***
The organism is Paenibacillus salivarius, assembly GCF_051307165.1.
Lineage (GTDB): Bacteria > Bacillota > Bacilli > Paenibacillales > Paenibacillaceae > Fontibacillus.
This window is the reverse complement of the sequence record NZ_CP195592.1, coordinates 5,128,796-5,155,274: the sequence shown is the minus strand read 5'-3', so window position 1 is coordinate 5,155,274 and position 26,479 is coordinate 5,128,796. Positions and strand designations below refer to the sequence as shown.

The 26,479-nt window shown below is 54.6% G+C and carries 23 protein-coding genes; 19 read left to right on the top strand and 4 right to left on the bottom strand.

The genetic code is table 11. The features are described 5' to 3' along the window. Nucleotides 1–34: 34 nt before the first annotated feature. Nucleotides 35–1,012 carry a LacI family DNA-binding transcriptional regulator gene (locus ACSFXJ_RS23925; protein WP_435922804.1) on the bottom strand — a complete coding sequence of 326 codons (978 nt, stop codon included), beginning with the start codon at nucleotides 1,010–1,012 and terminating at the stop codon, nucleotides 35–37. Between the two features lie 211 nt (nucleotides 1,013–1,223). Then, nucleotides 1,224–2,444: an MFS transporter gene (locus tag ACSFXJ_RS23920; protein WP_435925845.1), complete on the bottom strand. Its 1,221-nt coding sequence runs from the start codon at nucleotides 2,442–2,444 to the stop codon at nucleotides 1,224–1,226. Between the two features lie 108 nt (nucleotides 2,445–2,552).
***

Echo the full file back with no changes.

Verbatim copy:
The organism is Paenibacillus salivarius, assembly GCF_051307165.1.
Lineage (GTDB): Bacteria > Bacillota > Bacilli > Paenibacillales > Paenibacillaceae > Fontibacillus.
This window is the reverse complement of the sequence record NZ_CP195592.1, coordinates 5,128,796-5,155,274: the sequence shown is the minus strand read 5'-3', so window position 1 is coordinate 5,155,274 and position 26,479 is coordinate 5,128,796. Positions and strand designations below refer to the sequence as shown.

The 26,479-nt window shown below is 54.6% G+C and carries 23 protein-coding genes; 19 read left to right on the top strand and 4 right to left on the bottom strand.

The genetic code is table 11. The features are described 5' to 3' along the window. Nucleotides 1–34: 34 nt before the first annotated feature. Nucleotides 35–1,012 carry a LacI family DNA-binding transcriptional regulator gene (locus ACSFXJ_RS23925; protein WP_435922804.1) on the bottom strand — a complete coding sequence of 326 codons (978 nt, stop codon included), beginning with the start codon at nucleotides 1,010–1,012 and terminating at the stop codon, nucleotides 35–37. Between the two features lie 211 nt (nucleotides 1,013–1,223). Then, nucleotides 1,224–2,444: an MFS transporter gene (locus tag ACSFXJ_RS23920; protein WP_435925845.1), complete on the bottom strand. Its 1,221-nt coding sequence runs from the start codon at nucleotides 2,442–2,444 to the stop codon at nucleotides 1,224–1,226. Between the two features lie 108 nt (nucleotides 2,445–2,552).